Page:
We all are aware of the ramifications of runaway real estate appreciation. From 2000 to 2006 as California experienced over 250% appreciation of real estate assets (Source: OFHEO). At the same time Texas was 50th in appreciation with less than 3% annual appreciation annually.

This lack of appreciation in Texas helped the state escape the foreclosure bust that crippled other states’ economies —less than 2 percent of Texas mortgage borrowers are in or near foreclosure, according to the Mortgage Bankers Association, while the national average is nearly 10 percent. States like Arizona, Florida, and Nevada faced mortgage borrower foreclosure rates of 13, 12, and 19 percent, respectively, in 2012. Texas’s relatively stable market may have been a factor in preventing housing prices from climbing. California and Nevada have been helped by investors shoring up prices. As of December, 10% of Florida’s home loans were still in some stage of foreclosure, the highest percentage in the nation. Behind it were New Jersey (7%), New York (5%), Nevada (4.7%), and Illinois (4.5 percent), according to CoreLogic. Among the five, only Nevada is a non-judicial foreclosure state.

Some credit Texas’s stability to state regulations on cash-out and home equity loans, which don’t allow borrowers to take out loans that total more than 80 percent of a home’s appraised value. California, Florida, and many other states had a run of 100% refinances with borrowers sometimes refinancing two or three times in a couple of years to retrieve money from their over-appreciated homes. These cash-out loans allowed borrows in other places to refinance their homes for more than their original mortgage value — driving up home prices and contributing to the eventual burst of the housing bubble.

Another factor in Texas that prevented housing prices from rising dramatically during the housing boom is the abundance of cheap, open land and easier building regulations. Look at land values on both coasts as well as the length of the entitlement process (the process from purchase through engineering to the start of development). 6 months to 2.5 years in Texas is a walk in the park compared to 7 to 10 years in California, Florida, Arizona and other ‘boom’ states.

Affordable homes are one of the key reasons Texas continues to thrive. The California average home price is $738,526 and the median price is $452,000. Texas is significantly less expensive with a $283,137 average price and a $144,900 median price. Affordable land and limited municipal and state regulation allow for less expensive homes. In Texas the cost of the home is traditionally 5x the price of the lot, or 3x the price of the lot in more desirable areas. In California, it is the opposite, where the land is typically the largest cost.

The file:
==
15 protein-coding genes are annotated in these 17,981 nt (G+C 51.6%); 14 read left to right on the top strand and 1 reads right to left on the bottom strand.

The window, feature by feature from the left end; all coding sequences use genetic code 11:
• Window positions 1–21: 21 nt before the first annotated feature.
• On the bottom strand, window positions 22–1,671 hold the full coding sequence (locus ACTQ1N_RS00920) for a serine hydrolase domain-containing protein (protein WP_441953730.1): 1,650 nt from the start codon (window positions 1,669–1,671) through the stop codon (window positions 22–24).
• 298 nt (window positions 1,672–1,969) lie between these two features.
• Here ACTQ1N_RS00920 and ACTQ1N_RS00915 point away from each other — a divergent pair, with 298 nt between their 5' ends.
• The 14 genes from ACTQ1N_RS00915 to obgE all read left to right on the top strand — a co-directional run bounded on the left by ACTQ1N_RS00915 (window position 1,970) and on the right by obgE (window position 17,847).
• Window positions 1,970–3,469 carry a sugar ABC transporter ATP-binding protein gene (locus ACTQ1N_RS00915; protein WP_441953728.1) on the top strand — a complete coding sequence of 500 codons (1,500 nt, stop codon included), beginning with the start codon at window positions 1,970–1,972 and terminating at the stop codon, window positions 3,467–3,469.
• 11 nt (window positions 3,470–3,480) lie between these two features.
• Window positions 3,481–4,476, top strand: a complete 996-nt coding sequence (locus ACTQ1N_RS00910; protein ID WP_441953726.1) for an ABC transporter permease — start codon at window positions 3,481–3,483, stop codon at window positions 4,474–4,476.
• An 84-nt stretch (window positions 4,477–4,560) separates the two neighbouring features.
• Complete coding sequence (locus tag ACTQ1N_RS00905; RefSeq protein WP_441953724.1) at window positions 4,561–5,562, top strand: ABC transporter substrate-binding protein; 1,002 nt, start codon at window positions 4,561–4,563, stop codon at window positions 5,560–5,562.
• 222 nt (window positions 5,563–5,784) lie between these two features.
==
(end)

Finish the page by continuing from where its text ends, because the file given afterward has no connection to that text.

Cost of labor

Immigrant workers make up the majority of migrant farm workers in places such as California’s Central Valley and southern Texas doing seasonal work such as fruit picking and sorting. Seventy five percent of crop workers in certain areas are from Mexico and about half are undocumented, according to a 2011 U.S. Department of Labor survey. Immigrant workers make up a vital part of the construction workforce. In California, Nevada, Texas and Arizona, it is estimated a third of all construction workers are immigrants. Twenty percent of construction workers nationally were born abroad. Of these figures, more than half came from Mexico and another 25 percent from Latin American countries.

Both states have a pool of cheap, unskilled labor. However, skilled labor is another story. Businesses are moving away from areas with a high concentration of unionized skilled labor. As Dr. Mark Dotzsour from Texas A&M said, ‘Let’s face it. Employers come to Texas and other southern locations because they feel that they can make a higher profit. Taxes are a major consideration. So is the cost of labor. Clearly businesses are moving away from areas with a high concentration of unionized labor.’

The Bureau of Labor Statistics puts out information about the percentage of all workers in each state that are represented by a labor union. Here are the states with the highest concentration:

• New York, 24.9%

• Alaska, 23.9%

• Hawaii, 23.2%

• Washington, 19.5%

• Rhode Island, 18.4%

• California, 18.4%

• Michigan, 17.1%

• New Jersey, 16.8%

• Massachusetts, 16.2%

• Illinois, 15.5%

Here are the states with the lowest concentration:

• Arkansas, 3.7%

• North Carolina, 4.3%

• South Carolina, 4.6%

• Georgia, 5.4%

• Virginia, 5.5%

• Minnesota, 5.7%

• Tennessee, 5.9%

• Texas, 6.8%

Many companies like the flexibility associated with the ability to freely make decisions without the pressure of a union, so states with a low percentage of a unionized private sector labor force ranked near the top for many business owners and CEO’s. That coupled with a lower cost of living for a company’s workers has made moving companies to Texas more attractive.

The ability to make money motivates workers, suggesting an advantage for places with higher pay. The nation’s leaders in earnings per job were found in the Northeast, led by New York, Connecticut, Massachusetts and New Jersey. California, on the other side of the country, comes next. These states lost some of their appeal because steep living costs and taxes ate into the higher pay. Texas, a state with low living costs and taxes, ranked a respectable 13th in earnings.

As we have discussed the last few weeks, both states (California and Texas) have their strengths and weaknesses. Each has had their chance for their day in the economic sun. The question is what will the next decade bring? The strength of less regulation and lower taxes or the need for more government services? California’s habit of raising taxes to fund a burgeoning regulatory state isn’t without impact on its economy. Californians fork over about 10.6 percent of their income to state and local governments, above the U.S. average of 9.8 percent. Texans pay 7.9 percent. This affects the bottom line of both consumers and businesses.

Presently Texas seems to be the people’s choice.

Leave a Reply

Your email address will not be published. Required fields are marked *

Verification *